Food trend for 2013?? I’m sure you’ve heard… fermenting. Canning is so 2012.
For weeks and weeks, I have been promising to put up directions for making homemade yogurt. Making yogurt is not very complicated and yet I had a less than stellar first attempt. I needed to try it a couple more times to make sure I had the hang of it. I’m feeling pretty good… so let’s discuss homemade yogurt!
Yogurt is generally thought of as a health food, but if you look at the ingredients and sugar added to a lot of yogurts sold at the grocery store, you might as well get yourself a bowl of ice cream. Making yogurt at home – plain or sweetened – guarantees that you control all the ingredients and you are getting all the benefits of this amazing fermented food.
One of my favorite local businesses here in Charlotte is Cluck Around Urban Farm Supply located at the Atherton Farmers Market. They are so full of information and have plenty of gorgeous cast iron pans to add to (or start) your collection. Trish is very encouraging when I say something like… I want to make cheese or, what do you think about homemade yogurt? She does it all, so if you have a chance go visit her for a chat!
|Live Yogurt Cultures|
Live Yogurt Cultures: My first go-round with homemade yogurt used live yogurt cultures in a cute little package like the one shown above. These darlings need to be kept in the fridge until you are ready to use them so that the live cultures stay live. Right from the start, that was possibly a little too much for me to handle. We don’t keep fish or small creatures here for a reason…
If you, like me, aren’t good with remembering small details like, refrigerate your live yogurt cultures, I recommend you keep some PLAIN Greek yogurt on hand – whatever your favorite brand may be. Just double check to make sure that it has a few LIVE yogurt cultures listed on the back. I like FAGE plain Greek yogurt for this project.
Equipment: There are a few projects out there in the make-it-yourself world where it pays to invest a bit of money into some equipment to speed up the process… I think that yogurt-making is one of those make-it-yourself projects that is hugely assisted by the purchase of a $40 set-up to let your yogurt ferment successfully. Williams-Sonoma sells a fancy-schmancy yogurt maker for a couple hundred dollars – totally unnecessary! They also sell a really simple automatic yogurt maker for a fraction of the price made by Euro Cuisine. (Click here to see one similar to mine…) Chef stores, Amazon.com, and many online retailers also sell this simple version that will save you so many steps.
Making Slightly Sweetened Yogurt With Jam:
1. In a medium, heavy bottomed saucepan, add about 6 to 7 cups of milk – I prefer to use 2% or whole. Heat the milk over medium to medium high heat until it just starts to boil. Use a thermometer to check the temperature – you want to get it to 180 degrees. Don’t over-boil the milk or you will end up with a gross skin on top!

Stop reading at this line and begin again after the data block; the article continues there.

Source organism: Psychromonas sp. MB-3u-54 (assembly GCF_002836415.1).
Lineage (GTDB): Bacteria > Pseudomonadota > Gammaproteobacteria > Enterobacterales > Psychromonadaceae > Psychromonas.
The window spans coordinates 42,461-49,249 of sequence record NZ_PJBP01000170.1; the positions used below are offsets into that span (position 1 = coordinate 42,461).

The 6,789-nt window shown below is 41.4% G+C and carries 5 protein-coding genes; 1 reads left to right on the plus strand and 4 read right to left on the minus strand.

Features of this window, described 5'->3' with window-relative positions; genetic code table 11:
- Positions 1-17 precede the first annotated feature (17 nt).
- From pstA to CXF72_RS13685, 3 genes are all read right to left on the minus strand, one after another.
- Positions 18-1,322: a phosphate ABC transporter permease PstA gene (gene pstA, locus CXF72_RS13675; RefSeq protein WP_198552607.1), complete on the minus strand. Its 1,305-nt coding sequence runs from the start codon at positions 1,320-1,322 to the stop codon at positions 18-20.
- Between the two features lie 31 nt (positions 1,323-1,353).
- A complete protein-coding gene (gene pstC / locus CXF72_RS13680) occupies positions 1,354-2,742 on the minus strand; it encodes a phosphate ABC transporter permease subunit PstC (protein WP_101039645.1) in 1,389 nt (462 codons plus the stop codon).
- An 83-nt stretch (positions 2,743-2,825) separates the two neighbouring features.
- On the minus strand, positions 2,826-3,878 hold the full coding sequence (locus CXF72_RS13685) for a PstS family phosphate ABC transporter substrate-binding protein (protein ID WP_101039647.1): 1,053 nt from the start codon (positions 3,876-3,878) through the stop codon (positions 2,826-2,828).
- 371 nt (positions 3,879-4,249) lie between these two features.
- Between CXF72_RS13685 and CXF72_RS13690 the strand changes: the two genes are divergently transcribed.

2. Remove the milk from the heat and set aside to cool.
3. In a separate, smaller pan, heat 4 to 5 tablespoons of your favorite jelly. (I have been using Muscadine jelly made by the fabulous Mrs. Edgerton of Edgerton Farms not too far from us in Charlotte.) Add about 2 cups of the cooling milk into the jam or jelly and whisk together over medium heat until the jam is well combined with the milk. Set this pan aside and let it cool.
4. Once the milk has cooled to about 110 degrees (lukewarm), add about 6 ounces plain yogurt into the milk with the jelly and stir until smooth. Combine both pans of milk and stir together. Don’t put the yogurt into milk that is too hot or it will kill the live cultures… trust me, I have done it.
5. Evenly divide the milk into the glass jars or into one 6 cup pyrex bowl and place in the yogurt maker – no covers yet! Place the machine cover over all of the yogurt and set the machine to about 7 or 8 hours.
|Slightly thick! Ready to eat!|
6. When the yogurt is done, carefully remove the cover, cover the individual glasses and let them sit in the refrigerator for a couple of hours. I like to give my yogurt a quick little stir before eating it! Enjoy!
Notes about plain yogurt … If you don’t want any sweetness to your yogurt, just skip the part about heating up some jelly. As soon as the yogurt has cooled to 110 degrees, add in your package of yogurt starter to your milk or your 6 ounces of refrigerated, plain yogurt. Whisk together. It’s really that easy.
Notes about yogurt machines … The yogurt machine pictured below is just a tiny bit fancier than the one I own – I own the same brand of machine but mine is not digital. The one featured below is from Sur La Table… Check it out.